What is a Neonatologist?
Although your pediatrician can solve most health problems of newborns, a Neonatologist is trained specifically to handle the most complex and high-risk situations.
If your newborn is premature, or has a serious illness, injury, or birth defect, a neonatologist may assist at the time of delivery and in the subsequent care of your newborn. If a problem is identified before your baby is born, a neonatologist may become involved to consult with your obstetrician in your baby’s care during your pregnancy.
What Types of Treatments Do Neonatologists Provide?
Neonatologists generally provide the following care:
- Diagnose and treat newborns with conditions such as breathing disorders, infections, and birth defects.
- Coordinate care and medically manage newborns born premature, critically ill, or in need of surgery.
- Ensure that critically ill newborns receive the proper nutrition for healing and growth.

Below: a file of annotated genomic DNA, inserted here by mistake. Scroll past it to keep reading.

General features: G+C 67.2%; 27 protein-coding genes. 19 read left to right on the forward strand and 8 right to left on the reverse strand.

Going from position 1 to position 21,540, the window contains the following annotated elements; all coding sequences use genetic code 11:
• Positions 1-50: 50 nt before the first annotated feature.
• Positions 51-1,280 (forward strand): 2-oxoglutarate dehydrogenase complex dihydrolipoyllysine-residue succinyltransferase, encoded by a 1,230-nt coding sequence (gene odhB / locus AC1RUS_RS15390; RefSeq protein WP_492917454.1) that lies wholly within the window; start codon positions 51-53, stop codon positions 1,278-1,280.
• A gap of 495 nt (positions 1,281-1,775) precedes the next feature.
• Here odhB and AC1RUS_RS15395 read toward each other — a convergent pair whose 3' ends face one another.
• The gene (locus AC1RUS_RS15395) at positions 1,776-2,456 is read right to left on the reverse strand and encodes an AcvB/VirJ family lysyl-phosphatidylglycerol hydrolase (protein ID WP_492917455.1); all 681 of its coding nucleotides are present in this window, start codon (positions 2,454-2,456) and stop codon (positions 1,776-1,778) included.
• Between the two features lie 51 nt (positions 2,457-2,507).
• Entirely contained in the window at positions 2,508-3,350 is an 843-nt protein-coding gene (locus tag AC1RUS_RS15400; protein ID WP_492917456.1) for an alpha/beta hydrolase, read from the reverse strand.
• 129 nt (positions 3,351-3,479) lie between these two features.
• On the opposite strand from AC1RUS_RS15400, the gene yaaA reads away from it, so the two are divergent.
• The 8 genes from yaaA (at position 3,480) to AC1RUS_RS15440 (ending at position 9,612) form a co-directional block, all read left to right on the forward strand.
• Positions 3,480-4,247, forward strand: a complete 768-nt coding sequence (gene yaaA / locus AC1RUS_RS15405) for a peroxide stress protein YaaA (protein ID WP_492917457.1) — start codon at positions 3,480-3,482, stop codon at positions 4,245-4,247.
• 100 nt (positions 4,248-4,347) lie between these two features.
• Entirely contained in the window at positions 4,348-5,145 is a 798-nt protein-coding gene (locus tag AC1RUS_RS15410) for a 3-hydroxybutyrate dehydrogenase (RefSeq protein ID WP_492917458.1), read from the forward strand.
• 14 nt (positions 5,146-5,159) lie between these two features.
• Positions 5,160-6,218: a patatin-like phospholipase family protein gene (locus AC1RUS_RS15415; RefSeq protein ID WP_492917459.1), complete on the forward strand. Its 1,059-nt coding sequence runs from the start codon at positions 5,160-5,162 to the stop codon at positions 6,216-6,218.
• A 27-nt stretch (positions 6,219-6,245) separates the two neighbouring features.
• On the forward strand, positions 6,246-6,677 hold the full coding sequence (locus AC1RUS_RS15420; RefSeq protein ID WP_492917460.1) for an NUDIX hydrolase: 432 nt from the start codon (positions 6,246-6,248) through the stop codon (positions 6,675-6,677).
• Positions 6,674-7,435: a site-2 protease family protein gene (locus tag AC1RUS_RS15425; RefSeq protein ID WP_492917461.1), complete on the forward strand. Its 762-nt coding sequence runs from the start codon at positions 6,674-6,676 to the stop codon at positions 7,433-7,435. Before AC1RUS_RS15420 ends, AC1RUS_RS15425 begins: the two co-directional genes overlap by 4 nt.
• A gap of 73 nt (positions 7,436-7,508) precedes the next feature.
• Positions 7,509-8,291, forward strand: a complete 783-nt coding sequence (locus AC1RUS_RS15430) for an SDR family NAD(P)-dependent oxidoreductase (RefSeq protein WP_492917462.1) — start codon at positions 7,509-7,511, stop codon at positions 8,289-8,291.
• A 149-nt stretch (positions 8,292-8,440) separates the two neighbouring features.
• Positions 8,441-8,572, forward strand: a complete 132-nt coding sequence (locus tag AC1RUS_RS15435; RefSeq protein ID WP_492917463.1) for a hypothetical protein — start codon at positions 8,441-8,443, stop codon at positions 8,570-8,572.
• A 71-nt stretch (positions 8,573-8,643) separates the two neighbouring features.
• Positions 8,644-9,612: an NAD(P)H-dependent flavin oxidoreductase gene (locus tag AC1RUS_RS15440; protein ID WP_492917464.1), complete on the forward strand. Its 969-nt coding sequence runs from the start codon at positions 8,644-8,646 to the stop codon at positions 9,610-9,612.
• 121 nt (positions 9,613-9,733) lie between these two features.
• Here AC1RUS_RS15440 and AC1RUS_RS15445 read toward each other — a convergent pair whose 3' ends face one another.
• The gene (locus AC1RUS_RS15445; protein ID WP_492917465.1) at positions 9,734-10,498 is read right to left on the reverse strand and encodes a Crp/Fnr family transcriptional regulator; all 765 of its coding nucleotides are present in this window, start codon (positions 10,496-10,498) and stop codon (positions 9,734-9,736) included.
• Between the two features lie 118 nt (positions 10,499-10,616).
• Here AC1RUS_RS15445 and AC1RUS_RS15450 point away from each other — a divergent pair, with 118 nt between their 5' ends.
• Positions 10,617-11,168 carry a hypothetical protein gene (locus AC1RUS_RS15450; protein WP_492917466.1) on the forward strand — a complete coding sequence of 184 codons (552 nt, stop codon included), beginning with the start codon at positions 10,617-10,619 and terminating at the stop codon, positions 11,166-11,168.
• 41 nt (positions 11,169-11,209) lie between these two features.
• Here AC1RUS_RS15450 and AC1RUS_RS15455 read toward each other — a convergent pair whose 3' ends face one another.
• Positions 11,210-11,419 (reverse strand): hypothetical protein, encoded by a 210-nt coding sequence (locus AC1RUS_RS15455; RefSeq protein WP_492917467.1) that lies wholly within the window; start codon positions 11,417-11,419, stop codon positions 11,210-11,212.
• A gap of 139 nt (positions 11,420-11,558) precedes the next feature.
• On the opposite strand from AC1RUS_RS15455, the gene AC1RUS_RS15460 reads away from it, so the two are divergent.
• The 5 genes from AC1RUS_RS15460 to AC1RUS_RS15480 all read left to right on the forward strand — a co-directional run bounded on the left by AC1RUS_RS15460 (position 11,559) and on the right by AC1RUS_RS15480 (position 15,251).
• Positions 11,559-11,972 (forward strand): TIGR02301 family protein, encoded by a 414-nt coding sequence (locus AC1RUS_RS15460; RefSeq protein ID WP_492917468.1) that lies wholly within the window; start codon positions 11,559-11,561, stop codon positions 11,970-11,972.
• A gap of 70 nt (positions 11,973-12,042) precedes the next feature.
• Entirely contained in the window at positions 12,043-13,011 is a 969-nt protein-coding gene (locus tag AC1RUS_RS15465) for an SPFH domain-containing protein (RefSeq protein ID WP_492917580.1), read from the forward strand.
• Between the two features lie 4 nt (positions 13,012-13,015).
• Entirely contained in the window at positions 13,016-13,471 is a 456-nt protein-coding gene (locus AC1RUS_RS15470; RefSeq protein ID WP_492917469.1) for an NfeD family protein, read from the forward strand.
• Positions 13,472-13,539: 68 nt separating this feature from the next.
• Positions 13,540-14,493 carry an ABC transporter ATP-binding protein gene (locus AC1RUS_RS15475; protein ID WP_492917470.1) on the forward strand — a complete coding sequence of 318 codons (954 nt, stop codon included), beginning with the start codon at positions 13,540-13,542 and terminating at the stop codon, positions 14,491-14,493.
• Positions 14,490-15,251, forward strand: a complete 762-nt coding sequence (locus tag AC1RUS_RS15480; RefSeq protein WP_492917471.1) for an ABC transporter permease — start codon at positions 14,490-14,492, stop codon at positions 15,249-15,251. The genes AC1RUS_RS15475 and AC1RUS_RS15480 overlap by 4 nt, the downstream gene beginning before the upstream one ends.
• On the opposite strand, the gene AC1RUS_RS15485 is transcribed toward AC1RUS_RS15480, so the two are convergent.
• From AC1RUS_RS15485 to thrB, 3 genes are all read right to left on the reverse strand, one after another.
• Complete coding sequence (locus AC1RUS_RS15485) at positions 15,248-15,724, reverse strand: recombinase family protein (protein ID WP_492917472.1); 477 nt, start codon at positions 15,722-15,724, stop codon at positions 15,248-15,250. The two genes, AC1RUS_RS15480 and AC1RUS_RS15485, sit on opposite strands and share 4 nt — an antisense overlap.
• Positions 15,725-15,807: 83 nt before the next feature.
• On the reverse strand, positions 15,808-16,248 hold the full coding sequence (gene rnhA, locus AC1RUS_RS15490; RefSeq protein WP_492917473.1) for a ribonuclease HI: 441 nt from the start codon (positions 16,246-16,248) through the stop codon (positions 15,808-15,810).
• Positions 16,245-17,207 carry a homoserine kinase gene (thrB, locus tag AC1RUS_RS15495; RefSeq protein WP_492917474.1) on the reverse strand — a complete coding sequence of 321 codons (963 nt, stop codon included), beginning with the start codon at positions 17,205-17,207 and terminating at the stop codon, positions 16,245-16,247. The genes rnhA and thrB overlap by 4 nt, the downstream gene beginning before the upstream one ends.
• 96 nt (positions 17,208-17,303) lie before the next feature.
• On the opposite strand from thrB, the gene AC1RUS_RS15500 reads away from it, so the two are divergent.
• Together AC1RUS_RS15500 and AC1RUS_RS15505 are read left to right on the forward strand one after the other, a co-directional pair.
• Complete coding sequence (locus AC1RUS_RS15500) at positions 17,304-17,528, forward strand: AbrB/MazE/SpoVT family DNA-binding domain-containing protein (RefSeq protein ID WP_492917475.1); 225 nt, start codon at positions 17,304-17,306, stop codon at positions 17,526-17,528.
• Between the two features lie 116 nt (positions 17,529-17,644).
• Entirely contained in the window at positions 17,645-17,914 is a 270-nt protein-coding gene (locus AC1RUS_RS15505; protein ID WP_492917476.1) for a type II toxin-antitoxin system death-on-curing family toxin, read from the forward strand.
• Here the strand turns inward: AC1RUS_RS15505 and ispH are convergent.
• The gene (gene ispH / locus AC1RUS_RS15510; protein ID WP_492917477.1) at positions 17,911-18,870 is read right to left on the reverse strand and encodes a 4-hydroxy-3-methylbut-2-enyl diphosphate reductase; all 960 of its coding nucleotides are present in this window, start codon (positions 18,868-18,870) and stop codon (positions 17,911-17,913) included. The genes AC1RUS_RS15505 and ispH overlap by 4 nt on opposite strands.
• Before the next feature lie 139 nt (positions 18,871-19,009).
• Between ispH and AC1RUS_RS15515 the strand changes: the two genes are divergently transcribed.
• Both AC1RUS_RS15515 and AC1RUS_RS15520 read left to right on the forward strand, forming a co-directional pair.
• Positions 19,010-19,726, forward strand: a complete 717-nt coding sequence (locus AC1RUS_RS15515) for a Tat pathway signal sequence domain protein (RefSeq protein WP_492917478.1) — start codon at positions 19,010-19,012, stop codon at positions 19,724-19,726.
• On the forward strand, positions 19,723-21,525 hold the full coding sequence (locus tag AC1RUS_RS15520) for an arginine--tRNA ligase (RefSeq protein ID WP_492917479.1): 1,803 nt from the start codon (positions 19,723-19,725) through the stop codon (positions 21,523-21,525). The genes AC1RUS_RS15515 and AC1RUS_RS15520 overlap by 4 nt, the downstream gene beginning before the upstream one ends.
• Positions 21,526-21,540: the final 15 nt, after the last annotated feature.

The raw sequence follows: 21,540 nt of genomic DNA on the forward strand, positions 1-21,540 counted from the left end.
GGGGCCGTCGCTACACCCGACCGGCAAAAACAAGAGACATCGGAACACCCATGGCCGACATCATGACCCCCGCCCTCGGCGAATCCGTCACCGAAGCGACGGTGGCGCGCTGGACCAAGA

- Provide care to the newborn at a cesarean or other delivery that involves medical problems in the mother or baby that may compromise the infant’s health and require medical intervention in the delivery room.
- Stabilize and treat newborns with any life-threatening medical problems.
- Consult with obstetricians, pediatricians, and family physicians about conditions affecting newborn infants.
Neonatologists work mainly in the special care nurseries or newborn intensive care units of hospitals. In some cases, after a newborn has been discharged from the unit, a neonatologist may provide short-term follow-up care on an outpatient basis. Your neonatologist will coordinate care with your baby’s pediatrician.